I decided to power the camera from a 9V battery - well, actually, a Lithium Polymer version of a 9V battery, which in fact comes in around 7 to 8 volts, but the exact voltage doesn't matter as long as it's above about 6V because I converted it down to a regulated 5V using a 'buck converter'.  These are easy to find but I like the one supplied by Adafruit because it is pretty small compared to some of the others which is good for this project where space is at a premium.

Step 4: The Pi Camera

I was almost able to cleanly disassemble the camera, but one item that defeated me was removing the final piece of glass from the lens assembly.  It was solidly held in place by a metal ring.  In the end I brute-forced it by smashing the glass with a heavy 9in nail (after wrapping it in a paper towel to catch the glass shards.  In fact the glass broke down into powder more than into shards).

You can see the Picam lens in the photo. It's not at all obvious that there's a lens missing except if you know to look for it, as in the close-up photo taken with a flash.

When I was first hacking up the camera to fit this hardware inside, I tried to keep the shutter mechanism and had some idea that the physical movement of the shutter might trigger the capture of an image, but when I removed the shutter I found that - on this camera at least - the larger aperture hole was a perfect fit for the front of the picam, and in fact the picam could be held in place simply by clicking the front of its lens into the remaining aperture hole in the camera.  A very lucky coincidence that allowed me to avoid the need to create a custom mount to hold the picam in place.

Step 5: Say Cheesy!

Since this is battery powered, we'll need an off/on switch.  We'll also need a way to actually take the photos, and unless we're willing to put up with the hassle of removing the raspberry pi each time we want to see the photos we've taken, we'll need a way to access the computer.

For power, I decided to use the film winder, which is no longer needed.  The winder has a flat extrusion on the inside that used to fit into a film spool.  I attached a microswitch to the inside of the case, positioned so that a half turn on the winder would switch it on and another half turn would switch it off.  I then put this switch inline in the power circuit between the battery and the buck converter.

For the image capture button, I was really lucky to find a Radio Shack switch that was the exact size of the original button.  I will be connecting that to the raspberry pi to trigger taking an image, but for the moment I'm using a software hack - from the point that you power up, I just run a loop that takes stills (using raspistill) continuously until the battery runs flat, which takes a couple of hours.  There's more than enough capacity on an SD card that I don't care how many images are taken!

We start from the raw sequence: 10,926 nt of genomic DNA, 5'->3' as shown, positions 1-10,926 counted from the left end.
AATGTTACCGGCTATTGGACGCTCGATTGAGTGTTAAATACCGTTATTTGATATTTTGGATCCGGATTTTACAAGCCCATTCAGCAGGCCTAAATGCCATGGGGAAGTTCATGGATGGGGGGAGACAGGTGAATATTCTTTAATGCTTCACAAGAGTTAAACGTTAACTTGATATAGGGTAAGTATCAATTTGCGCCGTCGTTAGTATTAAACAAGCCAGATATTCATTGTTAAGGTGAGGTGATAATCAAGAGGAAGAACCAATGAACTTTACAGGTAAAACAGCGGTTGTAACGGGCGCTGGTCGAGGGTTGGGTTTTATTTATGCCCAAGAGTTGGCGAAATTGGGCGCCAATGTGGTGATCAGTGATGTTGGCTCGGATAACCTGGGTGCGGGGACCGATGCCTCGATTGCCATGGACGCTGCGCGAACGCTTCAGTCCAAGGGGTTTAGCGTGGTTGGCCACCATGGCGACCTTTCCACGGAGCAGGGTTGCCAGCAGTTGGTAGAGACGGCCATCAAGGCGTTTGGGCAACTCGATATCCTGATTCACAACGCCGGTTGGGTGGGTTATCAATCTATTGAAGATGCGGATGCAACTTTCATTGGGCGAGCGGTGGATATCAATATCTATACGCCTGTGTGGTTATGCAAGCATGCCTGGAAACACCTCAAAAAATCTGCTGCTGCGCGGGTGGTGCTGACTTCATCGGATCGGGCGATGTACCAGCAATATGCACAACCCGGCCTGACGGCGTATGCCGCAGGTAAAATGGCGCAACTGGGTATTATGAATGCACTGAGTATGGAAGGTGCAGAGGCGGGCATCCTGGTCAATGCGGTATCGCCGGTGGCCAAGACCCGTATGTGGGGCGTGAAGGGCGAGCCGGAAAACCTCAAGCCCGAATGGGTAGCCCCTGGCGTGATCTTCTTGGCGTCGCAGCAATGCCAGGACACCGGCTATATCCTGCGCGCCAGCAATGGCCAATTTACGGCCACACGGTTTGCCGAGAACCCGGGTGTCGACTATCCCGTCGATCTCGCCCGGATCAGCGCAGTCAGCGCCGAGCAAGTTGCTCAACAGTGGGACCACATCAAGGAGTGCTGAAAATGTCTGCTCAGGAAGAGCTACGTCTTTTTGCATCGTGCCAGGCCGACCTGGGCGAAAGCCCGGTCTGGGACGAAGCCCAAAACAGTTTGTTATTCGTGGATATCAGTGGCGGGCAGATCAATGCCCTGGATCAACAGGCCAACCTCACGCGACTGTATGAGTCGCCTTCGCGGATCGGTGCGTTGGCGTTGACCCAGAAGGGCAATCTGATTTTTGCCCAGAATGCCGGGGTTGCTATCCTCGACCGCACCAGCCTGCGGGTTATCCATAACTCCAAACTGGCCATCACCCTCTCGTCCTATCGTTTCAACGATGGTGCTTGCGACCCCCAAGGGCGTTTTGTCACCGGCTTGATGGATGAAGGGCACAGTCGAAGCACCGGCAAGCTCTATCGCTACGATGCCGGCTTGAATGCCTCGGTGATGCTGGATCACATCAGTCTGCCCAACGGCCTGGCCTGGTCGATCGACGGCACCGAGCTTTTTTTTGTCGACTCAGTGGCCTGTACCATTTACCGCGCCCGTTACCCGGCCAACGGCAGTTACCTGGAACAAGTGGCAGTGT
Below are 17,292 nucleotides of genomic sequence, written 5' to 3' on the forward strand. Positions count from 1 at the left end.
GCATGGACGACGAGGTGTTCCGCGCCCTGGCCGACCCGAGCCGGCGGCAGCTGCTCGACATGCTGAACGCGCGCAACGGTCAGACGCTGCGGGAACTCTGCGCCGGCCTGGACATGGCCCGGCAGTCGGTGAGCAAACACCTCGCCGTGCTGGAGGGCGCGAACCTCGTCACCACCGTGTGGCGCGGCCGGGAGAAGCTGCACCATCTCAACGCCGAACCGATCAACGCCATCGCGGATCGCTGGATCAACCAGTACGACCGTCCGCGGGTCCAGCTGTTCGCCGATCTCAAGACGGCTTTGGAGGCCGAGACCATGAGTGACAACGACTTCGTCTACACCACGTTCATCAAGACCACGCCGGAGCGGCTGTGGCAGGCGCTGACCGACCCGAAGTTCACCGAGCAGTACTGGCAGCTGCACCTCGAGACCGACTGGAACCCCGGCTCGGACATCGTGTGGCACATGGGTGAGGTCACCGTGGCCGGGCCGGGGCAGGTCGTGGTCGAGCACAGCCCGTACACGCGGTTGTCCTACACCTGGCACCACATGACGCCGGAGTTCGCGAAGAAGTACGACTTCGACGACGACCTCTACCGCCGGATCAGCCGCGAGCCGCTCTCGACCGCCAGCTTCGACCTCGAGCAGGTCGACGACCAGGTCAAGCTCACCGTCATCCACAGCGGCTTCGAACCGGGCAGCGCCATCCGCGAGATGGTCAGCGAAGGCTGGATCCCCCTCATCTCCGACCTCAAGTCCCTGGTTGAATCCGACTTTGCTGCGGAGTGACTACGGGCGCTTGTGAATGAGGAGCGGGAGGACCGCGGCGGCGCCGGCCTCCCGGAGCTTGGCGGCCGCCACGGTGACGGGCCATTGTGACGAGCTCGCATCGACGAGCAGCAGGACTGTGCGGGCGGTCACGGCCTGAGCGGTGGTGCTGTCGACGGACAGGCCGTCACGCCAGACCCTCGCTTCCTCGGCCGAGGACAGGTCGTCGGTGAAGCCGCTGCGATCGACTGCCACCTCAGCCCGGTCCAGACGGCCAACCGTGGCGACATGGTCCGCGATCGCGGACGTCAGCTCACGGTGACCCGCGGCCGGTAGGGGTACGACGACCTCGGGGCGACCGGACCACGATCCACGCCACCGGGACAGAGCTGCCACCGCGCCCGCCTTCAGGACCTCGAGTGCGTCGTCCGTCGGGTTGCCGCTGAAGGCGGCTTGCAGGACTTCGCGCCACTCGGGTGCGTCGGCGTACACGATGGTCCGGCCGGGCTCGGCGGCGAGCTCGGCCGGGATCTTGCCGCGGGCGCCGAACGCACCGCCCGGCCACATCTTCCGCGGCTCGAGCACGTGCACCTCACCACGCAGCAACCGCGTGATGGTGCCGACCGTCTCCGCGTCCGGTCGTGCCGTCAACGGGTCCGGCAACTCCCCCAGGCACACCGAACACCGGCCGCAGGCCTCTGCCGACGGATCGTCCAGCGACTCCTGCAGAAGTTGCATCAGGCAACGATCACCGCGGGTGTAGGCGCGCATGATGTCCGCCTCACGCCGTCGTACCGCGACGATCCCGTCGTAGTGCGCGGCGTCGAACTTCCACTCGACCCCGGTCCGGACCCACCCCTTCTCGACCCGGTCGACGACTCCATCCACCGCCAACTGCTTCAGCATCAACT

The fun part for me is how to access the raspberry pi while using the camera - I was able to squeeze the pi into the camera body with a micro wifi adapter attached.  It was quite lucky actually because I had first tried using a bluetooth keyboard adapter but it was just a smidgeon too large to fit!  But with wifi, I could do several things - I could view what the pi sees in realtime on my android (Xoom) tablet; I could access the unix command-line over ssh, and I could have the pi automatically upload all the pictures I was taking to my home unix server over sftp.

As I develop this system and polish off some of the rough edges, I hope to be able to upload directly to Instagram after applying a filter to make the image quality look appropriate for the style and age of the camera.  As well as improving the software, the remaining hardware mods I want to make are to hook up the shutter release button to take the picture, and to add an LED behind the little window at the back of the camera (where originally you could see the number of the frame printed on the back of the safety paper) to indicate whether the camera is powered up or not, which surprisingly is actually a critical problem with the current version as it's easy to forget and toggle from on to off when you think you're switching from off to on!

In conclusion, this hack lets me use the old Kodak camera as both a digital camera, and as a video webcam.  I can also just use it as a cool housing for my Raspberry Pi server.  Although the battery life is limited to an hour or two, there's still room for a second battery or for a transducer to power it wirelessly, and if I decide that I don't need to keep the outside looking original, it'll be very easy to break out a power socket somewhere that it won't be too visible.  The camera housing has lots of places that can be reused for other purposes.

This is definitely a conversion that you can do yourself and have fun doing it.  Just be sure to use a cheap or broken camera body and don't cut up any classic cameras - better quality TLR's are become quite valuable as collector's pieces nowadays.